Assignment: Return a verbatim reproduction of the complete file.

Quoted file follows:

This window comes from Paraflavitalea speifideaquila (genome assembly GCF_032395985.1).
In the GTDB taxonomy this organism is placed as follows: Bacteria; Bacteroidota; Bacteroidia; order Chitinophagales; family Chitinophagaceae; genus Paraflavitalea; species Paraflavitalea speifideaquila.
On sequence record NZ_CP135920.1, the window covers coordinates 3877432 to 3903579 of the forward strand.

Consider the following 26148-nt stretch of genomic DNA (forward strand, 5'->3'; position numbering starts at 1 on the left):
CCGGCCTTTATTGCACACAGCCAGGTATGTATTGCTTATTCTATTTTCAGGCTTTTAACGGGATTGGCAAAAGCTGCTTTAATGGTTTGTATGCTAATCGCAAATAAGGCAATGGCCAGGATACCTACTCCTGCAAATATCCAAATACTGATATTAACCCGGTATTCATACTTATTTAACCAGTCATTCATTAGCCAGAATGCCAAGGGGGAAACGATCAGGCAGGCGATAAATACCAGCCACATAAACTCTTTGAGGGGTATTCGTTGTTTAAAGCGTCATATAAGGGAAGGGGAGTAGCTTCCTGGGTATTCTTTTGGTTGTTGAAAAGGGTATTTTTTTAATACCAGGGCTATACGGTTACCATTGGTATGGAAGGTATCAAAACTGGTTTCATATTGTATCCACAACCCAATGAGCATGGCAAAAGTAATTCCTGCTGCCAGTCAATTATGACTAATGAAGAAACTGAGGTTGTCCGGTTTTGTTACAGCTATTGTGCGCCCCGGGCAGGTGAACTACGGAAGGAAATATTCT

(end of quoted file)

This window comes from Paraflavitalea speifideaquila (genome assembly GCF_032395985.1).
In the GTDB taxonomy this organism is placed as follows: Bacteria; Bacteroidota; Bacteroidia; order Chitinophagales; family Chitinophagaceae; genus Paraflavitalea; species Paraflavitalea speifideaquila.
On sequence record NZ_CP135920.1, the window covers coordinates 3877432 to 3903579 of the forward strand.

Consider the following 26148-nt stretch of genomic DNA (forward strand, 5'->3'; position numbering starts at 1 on the left):
CCGGCCTTTATTGCACACAGCCAGGTATGTATTGCTTATTCTATTTTCAGGCTTTTAACGGGATTGGCAAAAGCTGCTTTAATGGTTTGTATGCTAATCGCAAATAAGGCAATGGCCAGGATACCTACTCCTGCAAATATCCAAATACTGATATTAACCCGGTATTCATACTTATTTAACCAGTCATTCATTAGCCAGAATGCCAAGGGGGAAACGATCAGGCAGGCGATAAATACCAGCCACATAAACTCTTTGAGGGGTATTCGTTGTTTAAAGCGTCATATAAGGGAAGGGGAGTAGCTTCCTGGGTATTCTTTTGGTTGTTGAAAAGGGTATTTTTTTAATACCAGGGCTATACGGTTACCATTGGTATGGAAGGTATCAAAACTGGTTTCATATTGTATCCACAACCCAATGAGCATGGCAAAAGTAATTCCTGCTGCCAGTCAATTATGACTAATGAAGAAACTGAGGTTGTCCGGTTTTGTTACAGCTATTGTGCGCCCCGGGCAGGTGAACTACGGAAGGAAATATTCT